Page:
I spent from September 07 through February of 08 in a nursing home to recover from a severe fracture of my right leg.  I had worked hard to overcome my negative sense of myself and stay connected to the strong woman writer in me, but particularly during this period, I lost touch with nearly all of it.  The easiest way to describe what happened to me is that I bought back into the myth of helplessness.  I had to take pain medication and it gave me a short fuse; I was re-labeled and when I objected to something that might have disturbed anyone, it was written in my chart that I was “symptomatic”.

I was viewed through a scrim of fear by others, solely because they had read my chart, and because, I believe, I stood up for myself and for some of the people who were being bullied around who could not advocate for themselves.  That I morphed into a civil rights advocate is a story for another day.

For a variety of reasons the only place I could go after the NH was back to a place and a person with whom I had lived out a codependency in addition to many wonderful and positive things.  I had a spell of agoraphobia wherein I was afraid to leave the house; I further lost touch with a sense of myself as a strong person.

This is an infinitely frightening experience.  Despite my best efforts, I was turning into my mother.

Thankfully, I got housing assistance and after a grueling search, in a college town where kids roll in these days with cash in the pocket to  snap up the cheap housing.  My leg didn’t heal properly and it’s hard to get around, but I make it work for me so that I can live alone, strengthen, nurture myself, reclaim me,  and climb back out of that dark place of the experience of myself as less than, helpless, incapable.

It has occurred to me recently that perhaps, as I am now 61, that I will not ever “recover” fully in the idealized sense that one day I will get out of bed without the agonizing back and forth about who and what I am.  Am I a mess, am I strong.  Am I brave, am I coward.

This kind of self-equivocation is a nightmare for those of us who experience it. It is so utterly misunderstood by those who mean well, and so taken advantage of by those with the agenda of shoring up a sense of superiority.

My friend has spells of being darkly angry and lashing out and I know that it is because he is in pain and that it takes all he has to get up in the morning.  I identify.  Apologizing and amending and working on handling things with more panache is a big part of my life.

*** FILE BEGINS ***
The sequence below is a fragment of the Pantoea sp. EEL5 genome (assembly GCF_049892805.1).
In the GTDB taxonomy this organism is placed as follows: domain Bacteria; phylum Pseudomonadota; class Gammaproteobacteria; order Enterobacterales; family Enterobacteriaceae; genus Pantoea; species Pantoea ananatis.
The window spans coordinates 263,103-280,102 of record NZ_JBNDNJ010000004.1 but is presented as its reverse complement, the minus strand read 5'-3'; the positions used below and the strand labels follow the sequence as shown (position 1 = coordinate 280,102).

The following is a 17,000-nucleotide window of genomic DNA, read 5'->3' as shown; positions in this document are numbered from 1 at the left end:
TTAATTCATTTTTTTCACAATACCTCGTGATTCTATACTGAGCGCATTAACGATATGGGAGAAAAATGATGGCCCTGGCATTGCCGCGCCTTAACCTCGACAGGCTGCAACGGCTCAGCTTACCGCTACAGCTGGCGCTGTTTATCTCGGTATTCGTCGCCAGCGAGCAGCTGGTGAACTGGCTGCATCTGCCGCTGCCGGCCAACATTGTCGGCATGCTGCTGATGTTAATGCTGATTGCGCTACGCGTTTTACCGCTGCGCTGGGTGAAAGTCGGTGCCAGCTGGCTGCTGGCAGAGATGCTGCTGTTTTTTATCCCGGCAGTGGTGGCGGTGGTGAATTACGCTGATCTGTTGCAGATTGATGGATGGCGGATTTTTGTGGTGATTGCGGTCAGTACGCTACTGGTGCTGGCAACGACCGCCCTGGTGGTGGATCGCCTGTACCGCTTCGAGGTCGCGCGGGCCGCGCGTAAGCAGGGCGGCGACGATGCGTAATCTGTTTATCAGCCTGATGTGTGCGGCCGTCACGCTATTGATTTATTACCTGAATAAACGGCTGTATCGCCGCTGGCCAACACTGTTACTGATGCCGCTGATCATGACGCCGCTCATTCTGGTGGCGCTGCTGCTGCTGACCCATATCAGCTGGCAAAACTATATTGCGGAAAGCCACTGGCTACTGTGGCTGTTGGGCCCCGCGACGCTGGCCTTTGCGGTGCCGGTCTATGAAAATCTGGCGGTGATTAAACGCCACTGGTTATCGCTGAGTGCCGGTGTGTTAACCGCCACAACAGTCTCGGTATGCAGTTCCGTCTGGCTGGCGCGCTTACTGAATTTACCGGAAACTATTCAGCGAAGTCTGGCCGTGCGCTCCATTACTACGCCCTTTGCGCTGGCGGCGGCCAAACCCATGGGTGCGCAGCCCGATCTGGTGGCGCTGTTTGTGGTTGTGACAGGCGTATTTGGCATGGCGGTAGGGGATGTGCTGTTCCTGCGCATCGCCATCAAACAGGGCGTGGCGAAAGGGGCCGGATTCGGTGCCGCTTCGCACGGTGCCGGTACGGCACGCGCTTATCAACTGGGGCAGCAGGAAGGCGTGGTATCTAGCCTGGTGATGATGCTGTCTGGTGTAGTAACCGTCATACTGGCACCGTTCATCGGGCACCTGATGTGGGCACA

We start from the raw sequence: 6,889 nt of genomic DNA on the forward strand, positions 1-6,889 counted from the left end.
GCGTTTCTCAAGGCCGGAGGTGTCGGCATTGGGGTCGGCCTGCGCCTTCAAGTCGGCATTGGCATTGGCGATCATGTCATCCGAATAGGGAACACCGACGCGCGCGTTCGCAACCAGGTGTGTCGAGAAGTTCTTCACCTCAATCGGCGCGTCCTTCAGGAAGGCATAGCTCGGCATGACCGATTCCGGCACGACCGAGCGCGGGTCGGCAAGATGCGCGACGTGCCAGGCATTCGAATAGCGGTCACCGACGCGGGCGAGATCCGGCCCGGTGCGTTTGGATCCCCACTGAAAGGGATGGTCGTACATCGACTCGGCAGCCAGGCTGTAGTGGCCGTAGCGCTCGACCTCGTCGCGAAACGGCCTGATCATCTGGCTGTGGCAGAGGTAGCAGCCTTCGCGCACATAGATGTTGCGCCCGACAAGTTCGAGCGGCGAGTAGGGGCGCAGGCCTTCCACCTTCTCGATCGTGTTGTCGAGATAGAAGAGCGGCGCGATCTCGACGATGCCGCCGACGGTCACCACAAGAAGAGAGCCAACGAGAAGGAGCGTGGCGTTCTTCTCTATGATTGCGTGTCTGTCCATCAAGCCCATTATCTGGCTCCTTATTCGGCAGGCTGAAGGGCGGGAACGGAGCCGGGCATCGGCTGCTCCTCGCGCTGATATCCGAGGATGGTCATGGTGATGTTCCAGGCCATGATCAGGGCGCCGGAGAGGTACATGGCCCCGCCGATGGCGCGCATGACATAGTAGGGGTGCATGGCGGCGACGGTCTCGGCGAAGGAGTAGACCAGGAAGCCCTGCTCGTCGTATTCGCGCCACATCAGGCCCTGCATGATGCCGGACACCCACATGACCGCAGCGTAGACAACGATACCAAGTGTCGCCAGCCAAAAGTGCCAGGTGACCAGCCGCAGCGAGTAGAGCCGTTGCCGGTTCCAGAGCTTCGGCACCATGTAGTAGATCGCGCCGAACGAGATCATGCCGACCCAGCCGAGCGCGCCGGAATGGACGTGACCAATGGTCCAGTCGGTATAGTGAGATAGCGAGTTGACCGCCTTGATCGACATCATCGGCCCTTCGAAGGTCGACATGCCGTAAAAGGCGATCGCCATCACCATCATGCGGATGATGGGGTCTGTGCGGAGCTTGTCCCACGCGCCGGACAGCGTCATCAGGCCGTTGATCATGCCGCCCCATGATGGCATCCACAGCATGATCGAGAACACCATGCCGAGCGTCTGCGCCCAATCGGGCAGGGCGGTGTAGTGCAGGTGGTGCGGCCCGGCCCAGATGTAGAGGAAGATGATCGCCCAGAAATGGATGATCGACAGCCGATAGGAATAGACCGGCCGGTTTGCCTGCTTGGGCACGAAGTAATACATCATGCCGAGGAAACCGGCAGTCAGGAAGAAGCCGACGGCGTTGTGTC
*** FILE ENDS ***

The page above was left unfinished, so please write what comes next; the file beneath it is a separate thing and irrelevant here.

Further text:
However, the raison d’etre for this post is that despite the fact that four months ago I was filled with despair about myself, and felt that my life was over, and beginning with writing a few segments of fantasy for fun, I have now written about twenty new poems, fifty blog posts/essays/flash memoir, and an eighteen chapter memoir. In writing the memoir I re-encountered the indisputable fact that I was strong enough to have taken a train down the Italian coast to be with someone I had merely kissed– to have taken a risk, given myself to life and love, and lived to tell about it.  Bit by bit I am reacquiring the courage to send work out to magazines again.

What healing water did I drink this past January?  In the midst of it all places I would have gone to for strength, support, comfort, proved not to be emotionally safe for me: the Church. AA. (also a post for another day).  An ongoing salon of old friends right up the street– people involved in a whirlwind arts scene in our community– that all fell apart for me in a very unfortunate way. I’m more than ambivalent about social networking and I’ve made it obvious.

I think what happened is that I had to plumb my own depths and tap into a well of inner strength and swim to the surface and find out that I’m not my mother and I am not the unworthy, helpless, victim me, the one everybody wounds, the poor broken little bird.  I am a writer, with a voice of her own. How amazing is that?